Jeanne of the Dark is an exploration of the image of the vamp. Rather than tell a story, composer Marko Ciciliani has created an unconventional artwork that derives its imagery and its sound world from a range of reference points transgressing stylistic and cultural boundaries, from vampire movies to eroticism, from heavy metal to cannibalism. The stereotype of the vamp – the seductive but dangerous woman, man-eater, femme fatale, inseparable from the dualistic male view of the female as virgin/whore – is teased out and recontextualised, and a consuming process of attraction and repulsion is set in motion for the listener.
The work is structured in four large panels. The first three, exploring respectively vampirism, eroticism and cannibalism, has each its own particular style. These three parts are then ingeniously superimposed to create the final panel, the most dense part of the work, which both manifests and unpicks the multiple threads of the vamp’s complex, even contradictory nature.
One of the points of departure for Jeanne of the Dark was the 1916 black-and-white crime serial Les Vampires by director Louis Feuillade, filmed in the streets and interiors of World War I Paris. The film, initially banned by the French police for its supposed glorification of a band of criminals, became a hit and, later, something of a cult item, ensuring vampire-like immortality for its star Jeanne Roques (aka Musidora), emblematic in a black body suit and mascara-laden eyes in the role of Irma Vep (anagram-spotters take note), the cinema’s first screen vamp.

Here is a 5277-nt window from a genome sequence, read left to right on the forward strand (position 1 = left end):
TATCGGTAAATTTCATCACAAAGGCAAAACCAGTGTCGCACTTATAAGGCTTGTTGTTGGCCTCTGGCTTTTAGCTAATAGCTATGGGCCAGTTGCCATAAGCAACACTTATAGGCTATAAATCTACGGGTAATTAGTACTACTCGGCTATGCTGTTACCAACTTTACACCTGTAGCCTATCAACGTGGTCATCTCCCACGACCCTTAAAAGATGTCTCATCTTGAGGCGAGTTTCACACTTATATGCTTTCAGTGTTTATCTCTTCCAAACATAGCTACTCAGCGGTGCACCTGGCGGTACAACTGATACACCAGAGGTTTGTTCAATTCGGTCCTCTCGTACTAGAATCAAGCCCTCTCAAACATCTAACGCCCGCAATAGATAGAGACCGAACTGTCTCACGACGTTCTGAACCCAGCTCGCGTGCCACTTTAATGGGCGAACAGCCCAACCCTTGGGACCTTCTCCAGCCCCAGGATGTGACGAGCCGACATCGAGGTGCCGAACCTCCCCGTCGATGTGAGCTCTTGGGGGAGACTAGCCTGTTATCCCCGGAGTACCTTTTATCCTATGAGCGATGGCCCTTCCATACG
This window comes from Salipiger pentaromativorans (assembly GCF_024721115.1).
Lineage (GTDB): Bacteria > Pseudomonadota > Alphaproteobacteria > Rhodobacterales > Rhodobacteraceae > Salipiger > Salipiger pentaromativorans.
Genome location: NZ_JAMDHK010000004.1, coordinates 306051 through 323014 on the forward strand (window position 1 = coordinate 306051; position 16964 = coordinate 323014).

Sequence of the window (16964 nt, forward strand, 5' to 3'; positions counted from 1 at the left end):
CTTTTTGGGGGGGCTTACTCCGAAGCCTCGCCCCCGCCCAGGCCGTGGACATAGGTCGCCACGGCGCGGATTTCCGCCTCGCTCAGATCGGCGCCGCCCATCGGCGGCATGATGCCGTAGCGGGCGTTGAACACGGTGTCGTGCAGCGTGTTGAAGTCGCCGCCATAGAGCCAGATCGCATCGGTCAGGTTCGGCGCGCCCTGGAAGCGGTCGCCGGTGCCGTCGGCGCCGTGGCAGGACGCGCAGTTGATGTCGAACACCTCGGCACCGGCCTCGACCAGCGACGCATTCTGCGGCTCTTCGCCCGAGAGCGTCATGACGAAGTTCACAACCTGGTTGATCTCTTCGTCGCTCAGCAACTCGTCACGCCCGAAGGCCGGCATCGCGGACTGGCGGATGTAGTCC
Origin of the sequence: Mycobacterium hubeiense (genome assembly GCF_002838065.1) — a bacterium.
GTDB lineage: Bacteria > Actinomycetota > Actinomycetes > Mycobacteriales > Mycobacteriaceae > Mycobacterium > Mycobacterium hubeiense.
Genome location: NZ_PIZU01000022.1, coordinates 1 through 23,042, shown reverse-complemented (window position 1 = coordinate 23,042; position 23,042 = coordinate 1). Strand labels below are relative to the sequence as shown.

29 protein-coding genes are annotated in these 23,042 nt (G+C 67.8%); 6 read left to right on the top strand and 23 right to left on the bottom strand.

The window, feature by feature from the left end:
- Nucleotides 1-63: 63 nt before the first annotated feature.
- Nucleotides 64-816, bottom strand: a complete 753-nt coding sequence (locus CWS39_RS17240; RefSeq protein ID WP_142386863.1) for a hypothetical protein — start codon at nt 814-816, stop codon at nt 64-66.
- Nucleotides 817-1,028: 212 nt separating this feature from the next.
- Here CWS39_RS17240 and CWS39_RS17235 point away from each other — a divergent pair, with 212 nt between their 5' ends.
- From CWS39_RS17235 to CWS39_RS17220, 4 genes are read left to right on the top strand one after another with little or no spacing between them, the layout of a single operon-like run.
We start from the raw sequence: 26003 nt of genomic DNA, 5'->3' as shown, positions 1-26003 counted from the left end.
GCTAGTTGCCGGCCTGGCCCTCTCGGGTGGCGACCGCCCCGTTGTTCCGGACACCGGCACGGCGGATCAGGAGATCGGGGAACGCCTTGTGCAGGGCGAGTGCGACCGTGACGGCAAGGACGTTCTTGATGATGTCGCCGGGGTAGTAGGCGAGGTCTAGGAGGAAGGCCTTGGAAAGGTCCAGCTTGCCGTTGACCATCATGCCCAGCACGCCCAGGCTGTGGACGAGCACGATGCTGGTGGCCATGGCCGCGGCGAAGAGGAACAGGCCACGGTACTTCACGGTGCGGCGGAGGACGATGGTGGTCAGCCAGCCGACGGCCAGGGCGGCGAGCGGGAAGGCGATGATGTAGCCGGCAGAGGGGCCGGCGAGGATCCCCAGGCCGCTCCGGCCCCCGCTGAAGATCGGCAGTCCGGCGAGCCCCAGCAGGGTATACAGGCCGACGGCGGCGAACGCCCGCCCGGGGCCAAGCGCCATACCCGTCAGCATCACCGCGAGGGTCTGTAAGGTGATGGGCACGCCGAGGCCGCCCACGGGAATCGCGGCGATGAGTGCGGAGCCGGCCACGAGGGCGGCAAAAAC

Musically, Jeanne of the Dark sucks blood from a range of innocent and not-so-innocent victims. The line-up of Bakin Zub (electric violin, electric guitar/bass guitar, synthesizer/electronics and percussion) resembles a rock band more than a contemporary music ensemble; the virtuosic and fully-notated score flits over and between the worlds of Heavy Metal and Goth, the easy-listening schmooze of porn soundtracks, the sharp edges of present-day electronica, and much else. The result is a haunting and multi-layered world that is both entertaining and provocative: as with the vamp herself, we find ourselves questioning if it’s OK to be seduced by its charms. But perhaps we should relax: during the time we spend in the company of Jeanne of the Dark, seduction is the only game in town.
Barbara Lüneburg – electric violin
Michael Blank – electric guitar, fretless bass
Fedor Teunisse – percussion, drum set, pads
Marko Ciciliani – electronics, keyboards, table-top bass